Proposal to cut electric train fare to 15-baht flat rate is nothing new

Transport Minister Saksayam Chidchob’s proposal to cut electric train fares to a 15 baht flat rate is just old wine in a new bottle to woo Bangkok voters. The same idea has suggested by almost every previous government since the Thaksin administration, more than a decade ago. It was always dropped as an idea because it could not be implemented without a heavy government subsidy, the source of which would be taxes.

BTSC, a subsidiary of BTS Group Holdings, operates the BTS skytrain under a concession awarded by the Bangkok Metropolitan Administration.  It operates the Sukhumvit line from Mor Chit to Kheha and the Silom line which serves Silom and Sathorn roads, terminating at the National Stadium.  Currently, the electric train fare starts at 15 baht and increases to a maximum of 44 baht for the entire route.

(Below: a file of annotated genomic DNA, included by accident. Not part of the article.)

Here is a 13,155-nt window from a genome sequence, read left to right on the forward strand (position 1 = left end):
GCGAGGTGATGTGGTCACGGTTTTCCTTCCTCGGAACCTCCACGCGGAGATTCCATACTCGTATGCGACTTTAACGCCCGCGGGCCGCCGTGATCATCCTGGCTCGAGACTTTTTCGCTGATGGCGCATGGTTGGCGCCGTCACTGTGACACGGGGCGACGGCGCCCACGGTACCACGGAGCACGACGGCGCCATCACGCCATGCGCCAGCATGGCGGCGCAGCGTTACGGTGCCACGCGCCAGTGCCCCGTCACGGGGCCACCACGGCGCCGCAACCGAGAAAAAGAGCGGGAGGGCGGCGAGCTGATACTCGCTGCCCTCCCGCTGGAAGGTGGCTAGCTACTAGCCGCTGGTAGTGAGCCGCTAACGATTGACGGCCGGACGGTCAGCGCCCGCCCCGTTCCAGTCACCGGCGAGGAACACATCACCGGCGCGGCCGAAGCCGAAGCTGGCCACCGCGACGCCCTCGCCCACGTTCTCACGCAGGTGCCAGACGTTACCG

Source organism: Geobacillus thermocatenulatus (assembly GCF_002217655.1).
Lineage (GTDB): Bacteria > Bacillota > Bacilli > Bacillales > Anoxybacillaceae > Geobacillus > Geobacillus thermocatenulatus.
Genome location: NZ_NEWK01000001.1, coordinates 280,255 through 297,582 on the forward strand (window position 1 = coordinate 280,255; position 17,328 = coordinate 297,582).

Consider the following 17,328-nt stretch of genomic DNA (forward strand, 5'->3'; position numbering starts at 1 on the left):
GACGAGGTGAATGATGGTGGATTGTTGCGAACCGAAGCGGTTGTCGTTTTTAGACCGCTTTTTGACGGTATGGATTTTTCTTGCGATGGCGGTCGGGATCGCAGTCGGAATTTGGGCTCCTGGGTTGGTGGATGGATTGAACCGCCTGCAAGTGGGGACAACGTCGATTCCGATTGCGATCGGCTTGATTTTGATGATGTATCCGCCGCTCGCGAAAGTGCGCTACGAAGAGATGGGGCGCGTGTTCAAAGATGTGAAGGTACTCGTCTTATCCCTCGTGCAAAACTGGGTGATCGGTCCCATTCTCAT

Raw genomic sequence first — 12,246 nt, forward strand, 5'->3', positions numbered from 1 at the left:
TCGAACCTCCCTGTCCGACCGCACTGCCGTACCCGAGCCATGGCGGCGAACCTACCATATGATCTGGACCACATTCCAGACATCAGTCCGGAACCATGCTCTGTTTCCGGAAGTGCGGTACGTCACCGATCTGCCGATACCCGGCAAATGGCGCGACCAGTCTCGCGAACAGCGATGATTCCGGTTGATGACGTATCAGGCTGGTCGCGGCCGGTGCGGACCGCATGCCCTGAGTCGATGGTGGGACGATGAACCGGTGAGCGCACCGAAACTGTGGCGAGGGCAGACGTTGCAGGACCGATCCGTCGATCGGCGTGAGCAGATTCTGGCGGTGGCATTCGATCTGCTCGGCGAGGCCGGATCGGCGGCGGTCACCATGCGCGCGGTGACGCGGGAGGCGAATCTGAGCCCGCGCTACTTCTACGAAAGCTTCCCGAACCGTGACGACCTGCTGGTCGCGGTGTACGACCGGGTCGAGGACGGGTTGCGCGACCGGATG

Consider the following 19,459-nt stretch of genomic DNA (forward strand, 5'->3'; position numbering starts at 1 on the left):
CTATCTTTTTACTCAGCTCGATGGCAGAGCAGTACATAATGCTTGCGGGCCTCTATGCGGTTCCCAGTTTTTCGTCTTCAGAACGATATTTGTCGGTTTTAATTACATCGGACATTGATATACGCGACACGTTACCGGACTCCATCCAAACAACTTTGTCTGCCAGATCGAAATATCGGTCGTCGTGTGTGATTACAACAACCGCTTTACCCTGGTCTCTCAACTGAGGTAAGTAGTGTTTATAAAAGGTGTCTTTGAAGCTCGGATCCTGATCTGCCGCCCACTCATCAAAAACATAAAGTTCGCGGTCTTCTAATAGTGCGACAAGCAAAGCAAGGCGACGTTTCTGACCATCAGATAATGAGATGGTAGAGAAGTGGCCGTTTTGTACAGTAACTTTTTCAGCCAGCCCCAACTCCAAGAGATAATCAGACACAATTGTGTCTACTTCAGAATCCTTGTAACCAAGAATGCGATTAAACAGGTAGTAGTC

BEM or Bangkok Expressway and Metro Plc, a private transport company, operates two metro lines and expressways.

Several commuters told Thai PBS that they welcomed the proposal as it would reduce their travelling cost, but they pointed out that the fare cut would mean the government would have to subsidize the service using tax revenue.

They noted, however, that the fare cut would encourage more people to switch, from buses or private cars, to electric trains and this would increase the revenue of the train operator.

Democrat party deputy leader Samart Ratchapolasit told Thai PBS that the fare cut of electric trains was one of the party’s election policies although, in actual practice, the policy might not be realized because the government would have to provide subsidies amounting to about 4 billion baht a year.



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